My stories tend to go on and on. TLDR = How does a competent irons shooter make the transition?
A few of my observations about the Leupold DeltaPoint Micro down at the bottom.
My uncorrected vision is terrible — like 20/200 x 20/400 with significant astigmatism. Corrected to 20/20 with a hard line bifocal. I can get a soft focus on target and sights, or hard target focus with a vague blur for sights. But I can’t focus on front sights without cocking my head way back to bring the reading lens up. I can’t get glasses made with a little “reading” chip at the top corner, and I can’t wear special range/competition glasses to stumble around town all day.
By whatever means, my brain plays tricks with my vision when the target is small enough to be partly or fully obscured by the sights: At speed, I can make a 3” group at 5yd on a IPSC silhouette, but I can’t make a 5” group on a 5” circle. Same issue with larger targets at longer ranges — center of mass works pretty good, small aiming points fail. In a few runs without glasses to simulate their loss in a fight, I don’t lose much in speed or accuracy shooting at a silhouette, at least out to 10yd or so.
But could a MRDS overcome some of my visual perception issues?
My results so far — “Kinda, but not really.”
I knew of no place within radius of a day trip to rent or borrow a familiar gun with a “big screen” red dot — especially not enough to learn an unfamiliar device. So, I bought a Leupold DeltaPoint Micro — it will fit my EDC, it is readily set up on a second-string M&P, and I read generally favorable reviews. Kind of an expensive experiment, but way cheaper and more reversible than buying a new gun + quality MRDS + and maybe another holster — only to learn that it would not solve any problem for me.
At this point, I have something like 1000-1500 dry shots split between laser and MantisX, and 150 live rounds. For slow fire accuracy, it has been instantly more precise than anything I can do over open sights. But slow fire is not defensive shooting. I’m kind of not finding the path to build speed.
At longer ranges (15yd live, out to 25yd laser) I get better first shot accuracy/precision than over irons, with times as good or slightly better than irons. That’s good — should gain with practice. Except when I don’t make a near-perfect presentation — then the clock ticks along while I search around for the dot, get mentally absorbed troubleshooting my sight picture instead of seeing the target or my imaginary scenario. Then I rush a bad shot while my back-brain hollers about the passing seconds. Expecting me to consistently produce a perfect presentation under stress 100% of the time seems silly.
At closest ranges (3yd live, out to 5yd laser) I’m not really using the sights per se, and performance is unaffected compared to irons. Precision actually seems a bit better, but — if I never see the dot — I suppose that might be the longer slide on the "bedroom gun” compared to the compact EDC.
At “middle range” is where it’s really not working. At 5-10yd, my normal presentation time is half of what I need to get a sight picture at 15yd — at that pace the dot is lost 2-3x out of 5 instead of 1-2x out of 5. Which makes time to first shot at 5-7yd about the same as at 15yd. Accuracy is mediocre to terrible until I drop to slow fire pace and search around for lost dots when necessary. Recovery of the dot on recoil is even less likely to go well than on the first shot — and recoil is something I can’t practice dry (and can’t practice much live until they start making primers again).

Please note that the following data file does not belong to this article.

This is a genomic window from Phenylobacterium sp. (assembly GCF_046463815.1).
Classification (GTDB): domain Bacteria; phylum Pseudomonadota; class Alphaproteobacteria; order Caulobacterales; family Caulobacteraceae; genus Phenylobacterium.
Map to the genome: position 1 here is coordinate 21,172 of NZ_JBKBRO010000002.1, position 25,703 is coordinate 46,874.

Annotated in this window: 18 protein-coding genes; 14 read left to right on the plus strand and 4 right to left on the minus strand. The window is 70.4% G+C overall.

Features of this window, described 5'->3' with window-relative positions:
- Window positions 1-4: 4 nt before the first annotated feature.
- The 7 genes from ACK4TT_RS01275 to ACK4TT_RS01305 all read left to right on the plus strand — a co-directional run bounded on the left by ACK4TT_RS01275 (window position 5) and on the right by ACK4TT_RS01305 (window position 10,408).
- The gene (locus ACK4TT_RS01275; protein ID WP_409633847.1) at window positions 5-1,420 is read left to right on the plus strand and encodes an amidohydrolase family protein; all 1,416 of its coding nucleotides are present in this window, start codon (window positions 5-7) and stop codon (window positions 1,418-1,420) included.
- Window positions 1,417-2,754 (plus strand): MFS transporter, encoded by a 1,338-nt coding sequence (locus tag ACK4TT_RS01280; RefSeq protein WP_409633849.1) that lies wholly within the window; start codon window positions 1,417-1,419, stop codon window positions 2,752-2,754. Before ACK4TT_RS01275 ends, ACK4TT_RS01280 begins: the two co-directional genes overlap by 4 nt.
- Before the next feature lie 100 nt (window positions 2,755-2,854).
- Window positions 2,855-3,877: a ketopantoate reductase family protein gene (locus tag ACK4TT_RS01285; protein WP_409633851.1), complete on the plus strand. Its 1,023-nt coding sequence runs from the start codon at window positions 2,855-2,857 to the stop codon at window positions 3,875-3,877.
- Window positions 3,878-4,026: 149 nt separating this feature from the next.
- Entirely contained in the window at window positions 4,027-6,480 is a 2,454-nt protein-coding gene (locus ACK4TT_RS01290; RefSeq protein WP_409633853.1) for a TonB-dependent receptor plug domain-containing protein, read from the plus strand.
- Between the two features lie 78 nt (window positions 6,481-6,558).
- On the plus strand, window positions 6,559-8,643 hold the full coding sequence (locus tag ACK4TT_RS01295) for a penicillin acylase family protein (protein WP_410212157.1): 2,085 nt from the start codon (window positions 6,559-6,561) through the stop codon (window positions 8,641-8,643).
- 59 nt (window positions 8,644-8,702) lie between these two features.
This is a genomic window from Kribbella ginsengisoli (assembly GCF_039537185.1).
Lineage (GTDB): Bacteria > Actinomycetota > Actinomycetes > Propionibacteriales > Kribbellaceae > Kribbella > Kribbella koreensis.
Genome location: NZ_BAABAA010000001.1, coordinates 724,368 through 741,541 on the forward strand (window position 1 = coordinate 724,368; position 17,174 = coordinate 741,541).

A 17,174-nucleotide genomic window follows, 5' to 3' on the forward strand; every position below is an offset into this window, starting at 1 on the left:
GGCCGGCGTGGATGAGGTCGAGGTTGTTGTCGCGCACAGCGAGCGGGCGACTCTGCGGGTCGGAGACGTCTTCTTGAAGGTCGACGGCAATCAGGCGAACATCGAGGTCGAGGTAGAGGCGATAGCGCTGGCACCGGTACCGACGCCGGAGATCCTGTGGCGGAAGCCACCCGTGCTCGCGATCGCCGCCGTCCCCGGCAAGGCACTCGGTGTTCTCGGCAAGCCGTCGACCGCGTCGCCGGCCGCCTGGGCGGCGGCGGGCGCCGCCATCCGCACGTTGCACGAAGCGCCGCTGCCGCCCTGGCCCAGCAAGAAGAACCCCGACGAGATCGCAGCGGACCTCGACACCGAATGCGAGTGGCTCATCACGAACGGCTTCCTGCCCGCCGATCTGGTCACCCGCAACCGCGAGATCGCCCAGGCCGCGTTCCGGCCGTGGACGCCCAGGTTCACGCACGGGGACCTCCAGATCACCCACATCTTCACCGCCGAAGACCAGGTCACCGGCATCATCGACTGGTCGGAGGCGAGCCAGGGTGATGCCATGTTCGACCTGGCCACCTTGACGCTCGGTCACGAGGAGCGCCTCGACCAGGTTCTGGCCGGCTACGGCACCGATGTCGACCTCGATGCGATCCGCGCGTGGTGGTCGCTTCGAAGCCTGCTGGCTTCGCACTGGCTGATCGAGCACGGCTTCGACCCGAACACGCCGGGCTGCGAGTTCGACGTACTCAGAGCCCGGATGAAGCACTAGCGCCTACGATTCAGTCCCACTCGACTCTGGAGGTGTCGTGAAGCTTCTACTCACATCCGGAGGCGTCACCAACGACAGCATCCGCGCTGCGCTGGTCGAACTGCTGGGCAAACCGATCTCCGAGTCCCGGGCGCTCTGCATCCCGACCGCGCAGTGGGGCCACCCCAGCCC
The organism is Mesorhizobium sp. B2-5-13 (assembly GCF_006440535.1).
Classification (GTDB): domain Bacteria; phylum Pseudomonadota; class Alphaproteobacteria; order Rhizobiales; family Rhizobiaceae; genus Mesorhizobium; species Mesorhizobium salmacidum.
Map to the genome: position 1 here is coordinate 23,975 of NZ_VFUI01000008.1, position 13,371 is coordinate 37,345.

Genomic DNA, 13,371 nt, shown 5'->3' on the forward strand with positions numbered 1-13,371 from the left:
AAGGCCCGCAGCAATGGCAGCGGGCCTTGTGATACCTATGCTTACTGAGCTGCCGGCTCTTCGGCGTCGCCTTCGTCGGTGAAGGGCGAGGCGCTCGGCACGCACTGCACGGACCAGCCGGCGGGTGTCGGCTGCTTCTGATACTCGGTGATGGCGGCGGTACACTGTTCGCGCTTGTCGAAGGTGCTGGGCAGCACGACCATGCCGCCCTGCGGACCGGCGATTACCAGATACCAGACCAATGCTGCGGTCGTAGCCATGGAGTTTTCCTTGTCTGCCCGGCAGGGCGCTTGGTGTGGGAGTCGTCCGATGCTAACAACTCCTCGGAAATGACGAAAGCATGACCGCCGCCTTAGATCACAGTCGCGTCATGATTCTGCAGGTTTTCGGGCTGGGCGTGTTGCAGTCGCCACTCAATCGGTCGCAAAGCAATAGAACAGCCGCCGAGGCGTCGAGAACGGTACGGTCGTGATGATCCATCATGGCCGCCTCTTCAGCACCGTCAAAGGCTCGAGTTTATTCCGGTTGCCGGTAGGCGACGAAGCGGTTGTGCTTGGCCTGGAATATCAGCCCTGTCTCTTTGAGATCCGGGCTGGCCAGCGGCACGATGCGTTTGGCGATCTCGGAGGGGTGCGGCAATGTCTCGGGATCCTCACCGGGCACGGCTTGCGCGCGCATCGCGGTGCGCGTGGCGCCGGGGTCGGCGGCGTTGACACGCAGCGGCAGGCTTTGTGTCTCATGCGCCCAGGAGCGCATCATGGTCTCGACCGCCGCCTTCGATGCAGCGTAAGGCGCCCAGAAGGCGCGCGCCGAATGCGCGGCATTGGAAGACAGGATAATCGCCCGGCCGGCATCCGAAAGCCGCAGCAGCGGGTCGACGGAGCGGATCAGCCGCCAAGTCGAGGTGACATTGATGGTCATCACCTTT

Break it down, and go slower — right? That doesn’t seem to be helping much, except to confirm that my presentation is often not perfect. Making 3 out of 5 imperfect presentations slowly does not seem more educational than making imperfect presentations quickly. Irons are more or less visible once you marry up grip, and are being refined throughout presentation. But the “tube” is more or less nothing until the last instant of presentation — at which point the dot is either there or it’s not. If I make a direct presentation, the dot could be anywhere — expanding search circles is not a path to speed. If I “cast” my presentation, I will have some idea which direction the dot is hiding — but that’s another hard way to build speed.
My reaction time to put the dot on target and get a shot off seems much quicker and more consistent than the three-point alignment of iron sights — but first I need to locate the damn dot!
Also, nothing about dry fire or first shot presentation teaches much about “perfect" recovery from recoil. With irons it’s easy pick up and follow them to the next shot, but when the “tube” pops back in view the dot is either present or absent.
So, has anybody seen this process from start to success? What path did you see work?
Thanks for any tips.
A couple loose observations on the DeltaPoint Micro:
- Seems sturdy and easy to work with. Nice to not require a new or modified gun (if you have one of the few it works with).
- Brightness does not adjust automatically. Outside bright will flare in dim light or inside; inside bright is lost in full daylight.
- Not sure it will be concealable in a high riding holster. Might stand in for night sights on a house/bedside gun.
- “ghost ring” = bit of a stretch — centering the front iron in the “ghost ring” at 5yd lands 3.5” high and a 10yd shot hits 7.5” high. Maybe that’s good enough in a pinch. If you don’t really use the sight, it is small enough to not obstruct orientation of a closer shot.
- Using the little dimples on the rear of the sight to form a 3-dot “combat” hold with the stock front sight hits right on PoA (laser at 10yd), but they are wide and hard to see without paint, sit very low in the window, and will require old-school pushing around to adjust windage.